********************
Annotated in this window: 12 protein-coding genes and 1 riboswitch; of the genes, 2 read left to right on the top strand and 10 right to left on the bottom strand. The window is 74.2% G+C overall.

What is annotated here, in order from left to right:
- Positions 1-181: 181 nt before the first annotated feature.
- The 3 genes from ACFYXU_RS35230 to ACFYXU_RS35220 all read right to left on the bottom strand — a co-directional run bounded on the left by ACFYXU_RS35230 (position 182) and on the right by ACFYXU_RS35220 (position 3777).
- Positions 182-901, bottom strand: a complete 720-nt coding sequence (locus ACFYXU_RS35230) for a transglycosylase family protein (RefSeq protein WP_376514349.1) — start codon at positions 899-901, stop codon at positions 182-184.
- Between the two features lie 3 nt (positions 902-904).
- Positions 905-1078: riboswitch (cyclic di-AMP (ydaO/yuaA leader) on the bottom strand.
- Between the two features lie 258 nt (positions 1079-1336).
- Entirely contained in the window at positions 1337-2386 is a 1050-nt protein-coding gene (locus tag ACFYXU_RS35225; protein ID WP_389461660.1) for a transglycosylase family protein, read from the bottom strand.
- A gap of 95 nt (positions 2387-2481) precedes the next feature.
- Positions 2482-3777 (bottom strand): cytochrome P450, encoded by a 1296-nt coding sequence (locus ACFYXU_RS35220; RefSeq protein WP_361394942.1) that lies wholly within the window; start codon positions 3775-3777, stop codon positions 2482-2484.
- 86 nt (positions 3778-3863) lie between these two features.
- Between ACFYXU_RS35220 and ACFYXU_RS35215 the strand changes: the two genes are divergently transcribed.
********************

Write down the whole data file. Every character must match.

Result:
Annotated in this window: 12 protein-coding genes and 1 riboswitch; of the genes, 2 read left to right on the top strand and 10 right to left on the bottom strand. The window is 74.2% G+C overall.

What is annotated here, in order from left to right:
- Positions 1-181: 181 nt before the first annotated feature.
- The 3 genes from ACFYXU_RS35230 to ACFYXU_RS35220 all read right to left on the bottom strand — a co-directional run bounded on the left by ACFYXU_RS35230 (position 182) and on the right by ACFYXU_RS35220 (position 3777).
- Positions 182-901, bottom strand: a complete 720-nt coding sequence (locus ACFYXU_RS35230) for a transglycosylase family protein (RefSeq protein WP_376514349.1) — start codon at positions 899-901, stop codon at positions 182-184.
- Between the two features lie 3 nt (positions 902-904).
- Positions 905-1078: riboswitch (cyclic di-AMP (ydaO/yuaA leader) on the bottom strand.
- Between the two features lie 258 nt (positions 1079-1336).
- Entirely contained in the window at positions 1337-2386 is a 1050-nt protein-coding gene (locus tag ACFYXU_RS35225; protein ID WP_389461660.1) for a transglycosylase family protein, read from the bottom strand.
- A gap of 95 nt (positions 2387-2481) precedes the next feature.
- Positions 2482-3777 (bottom strand): cytochrome P450, encoded by a 1296-nt coding sequence (locus ACFYXU_RS35220; RefSeq protein WP_361394942.1) that lies wholly within the window; start codon positions 3775-3777, stop codon positions 2482-2484.
- 86 nt (positions 3778-3863) lie between these two features.
- Between ACFYXU_RS35220 and ACFYXU_RS35215 the strand changes: the two genes are divergently transcribed.